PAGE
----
Jones Valley Teaching Farm breaks ground on new Center for Food Education site

Left to right, Councilor Darrell O’Quinn, Mayor Randall Woodfin, JVTF Director Amanda Storey, Birmingham Superintendent Dr. Mark Sullivan and Councilor Hunter Williams at the October 21, 2020 groundbreaking for the Center for Food Education. Photo City of Birmingham Government Facebook page

Want evidence Birmingham is becoming the culinary hub for the South and the nation?

The Magic City is home to James Beard Award winners, the “Oscars in the culinary world” and Food and Wine Magazine, one of the country’s most respected foodie publications.

And now, thanks to Jones Valley Teaching Farm (JVTF), we are establishing a world class center for food education in downtown Birmingham.


Jones Valley Teaching Farm staff and supporters at the October 21, 2020 groundbreaking for the Center for Food Education. Photo from the Jones Valley Teaching Farm Facebook page

This week, JVTF held a groundbreaking ceremony at their downtown farm (701 25th Street North) the site of their new $7.5 million Center for Food Education.

Scheduled to open in fall 2021, the multi-use facility will anchor Jones ValleyTeaching Farm and create an inviting permanent infrastructure that will reach more students, teachers, and surrounding community members—locally, regionally, and nationally. 

Jones Valley Teaching Farm Center for Food Education. Photo via ArchitectureWorks

In keeping with Jones Valley Teaching Farm’s mission, the Center for Food Education will serve as the hub for academic exploration, personal growth, and pathways to leadership and employment through food, farming, and the culinary arts. 

The Center for Food Education will increase their capacity to serve our community and will be home to:

  • Daily field trips and Good School Food instruction for more students
  • Community gardening and culinary programming
  • Professional development and training for educators
  • Increased employment opportunities for graduates of Birmingham City Schools

Financing the Project + Ready to Grow Campaign

Preparing vegetables to giveaway to the community. Photo courtesy of the Jones Valley Teaching Farms

The project is financed, in part, with a New Markets Tax Credit allocation provided by Hope Enterprise Corporation (HOPE) and by investor Wells Fargo Bank.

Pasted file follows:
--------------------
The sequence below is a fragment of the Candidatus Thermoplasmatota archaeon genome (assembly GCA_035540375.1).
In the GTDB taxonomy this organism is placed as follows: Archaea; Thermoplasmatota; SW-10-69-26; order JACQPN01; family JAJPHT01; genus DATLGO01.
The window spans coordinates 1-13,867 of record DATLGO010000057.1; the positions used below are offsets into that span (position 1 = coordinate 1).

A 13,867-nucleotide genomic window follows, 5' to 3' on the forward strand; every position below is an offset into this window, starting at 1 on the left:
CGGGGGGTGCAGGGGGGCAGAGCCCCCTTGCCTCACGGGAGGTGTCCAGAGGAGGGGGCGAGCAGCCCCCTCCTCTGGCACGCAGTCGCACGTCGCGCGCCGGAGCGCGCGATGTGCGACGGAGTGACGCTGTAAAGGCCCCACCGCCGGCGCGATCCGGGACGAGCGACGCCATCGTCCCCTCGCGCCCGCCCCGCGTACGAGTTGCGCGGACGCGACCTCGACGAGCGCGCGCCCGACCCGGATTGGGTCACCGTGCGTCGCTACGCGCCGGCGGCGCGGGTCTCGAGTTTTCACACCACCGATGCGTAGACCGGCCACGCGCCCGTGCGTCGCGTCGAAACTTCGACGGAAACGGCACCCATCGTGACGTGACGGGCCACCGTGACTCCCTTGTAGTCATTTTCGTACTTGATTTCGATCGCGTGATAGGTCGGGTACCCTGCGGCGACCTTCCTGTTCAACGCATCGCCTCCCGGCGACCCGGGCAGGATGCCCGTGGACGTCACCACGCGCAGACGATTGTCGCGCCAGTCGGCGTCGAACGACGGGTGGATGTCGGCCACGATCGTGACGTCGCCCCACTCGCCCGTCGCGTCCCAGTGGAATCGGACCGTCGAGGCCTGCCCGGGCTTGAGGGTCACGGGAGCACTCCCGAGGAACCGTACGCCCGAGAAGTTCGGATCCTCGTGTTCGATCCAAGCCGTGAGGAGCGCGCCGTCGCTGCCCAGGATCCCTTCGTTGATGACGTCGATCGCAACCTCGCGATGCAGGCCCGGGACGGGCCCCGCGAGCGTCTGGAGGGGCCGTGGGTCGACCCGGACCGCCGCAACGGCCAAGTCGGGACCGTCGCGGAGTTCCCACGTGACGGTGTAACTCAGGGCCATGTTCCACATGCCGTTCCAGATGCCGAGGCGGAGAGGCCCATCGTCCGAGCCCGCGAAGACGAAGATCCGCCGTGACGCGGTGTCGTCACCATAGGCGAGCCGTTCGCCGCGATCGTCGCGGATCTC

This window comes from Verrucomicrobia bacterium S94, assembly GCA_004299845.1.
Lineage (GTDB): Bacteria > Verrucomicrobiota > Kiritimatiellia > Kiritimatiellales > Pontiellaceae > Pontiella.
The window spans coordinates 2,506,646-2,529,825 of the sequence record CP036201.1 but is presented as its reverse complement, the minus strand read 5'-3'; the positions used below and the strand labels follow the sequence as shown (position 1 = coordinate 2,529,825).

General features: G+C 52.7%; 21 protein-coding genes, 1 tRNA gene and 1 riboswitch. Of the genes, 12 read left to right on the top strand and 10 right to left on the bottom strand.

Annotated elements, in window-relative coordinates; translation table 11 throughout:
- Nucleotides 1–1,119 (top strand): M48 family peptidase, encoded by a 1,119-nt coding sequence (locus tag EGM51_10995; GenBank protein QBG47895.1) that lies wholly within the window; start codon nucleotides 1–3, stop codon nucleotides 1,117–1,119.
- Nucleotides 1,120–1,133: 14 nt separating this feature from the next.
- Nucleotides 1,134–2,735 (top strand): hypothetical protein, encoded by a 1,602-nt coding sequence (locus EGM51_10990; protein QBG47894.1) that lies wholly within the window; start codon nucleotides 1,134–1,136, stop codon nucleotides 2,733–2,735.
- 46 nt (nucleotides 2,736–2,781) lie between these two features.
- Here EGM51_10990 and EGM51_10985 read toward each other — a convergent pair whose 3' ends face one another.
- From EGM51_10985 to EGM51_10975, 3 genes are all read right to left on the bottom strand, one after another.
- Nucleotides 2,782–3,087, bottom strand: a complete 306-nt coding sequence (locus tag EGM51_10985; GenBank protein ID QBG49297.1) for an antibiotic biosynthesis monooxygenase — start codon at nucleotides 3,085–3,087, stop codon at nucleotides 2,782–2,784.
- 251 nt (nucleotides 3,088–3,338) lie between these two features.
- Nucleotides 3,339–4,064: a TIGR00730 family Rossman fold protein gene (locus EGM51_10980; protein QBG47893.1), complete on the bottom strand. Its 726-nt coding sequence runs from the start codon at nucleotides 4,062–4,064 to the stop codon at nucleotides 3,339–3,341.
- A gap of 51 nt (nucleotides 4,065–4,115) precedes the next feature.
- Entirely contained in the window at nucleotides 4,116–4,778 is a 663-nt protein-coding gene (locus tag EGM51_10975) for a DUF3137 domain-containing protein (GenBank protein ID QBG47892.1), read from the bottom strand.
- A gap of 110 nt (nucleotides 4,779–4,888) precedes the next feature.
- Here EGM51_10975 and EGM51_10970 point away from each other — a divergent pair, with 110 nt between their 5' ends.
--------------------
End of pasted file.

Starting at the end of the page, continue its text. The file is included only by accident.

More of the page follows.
In an effort to secure the remaining funds needed to construct the center, JVTF is launching the Ready to Grow capital campaign co-chaired by Pardis Stitt, Co-owner of Bottega, Bottega Café, Highlands Bar & Grill, and Chez Fonfon and JVTF Board of Director Nick Willis, PNC Bank Greater Alabama Regional President.

Birmingham Alabama
Bottega Restaurant – Photo by Pat Byington for Bham Now

“As co-chair of this campaign, I have had the unique honor of seeing firsthand our local foundations, donors, and community members’ generosity,” said Stitt. “Their belief in Jones Valley Teaching Farm and their intentionality to see food as a foundation for our city, means so very much to me personally.”

The Ready to Grow campaign will start in 2021.

Design and Construction

Jones Valley Teaching Farm Center for Food Education. Photo via ArchitectureWorks

A community-wide effort, JVTF has also chosen two local firms to head up the design and construction of the new center – ArchitectureWorks and Hoar Construction.

“ArchitectureWorks is honored to be a part of the tremendous work Jones ValleyTeaching Farm so passionately pursues within Birmingham City Schools,” said Jay Pigford, Partner at ArchitectureWorks. “Following almost 15 years of partnership with Jones Valley Teaching Farm, we are excited to revisit the original downtown site and break ground on this expansion.”

Learn More About Jones Valley Teaching Farm

Jones Valley Teaching Farm in Woodlawn. Photo courtesy of the Jones Valley Teaching Farms

Over the years Bham Now has written numerous stories about the Jones Valley Teaching Farm, most notably their work at Woodlawn High School and Putnam Middle School.

Read about this special organization in Birmingham that is changing our community and the world.

We look forward to seeing the campus downtown and the program grow.

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Pat Byington
Longtime conservationist. Former Executive Director at the Alabama Environmental Council and Wild South. Publisher of the Bama Environmental News for more than 18 years. Career highlights include playing an active role in the creation of Alabama's Forever Wild program, Little River Canyon National Preserve, Dugger Mountain Wilderness, preservation of special places throughout the East through the Wilderness Society and the strengthening (making more stringent) the state of Alabama's cancer risk and mercury standards.
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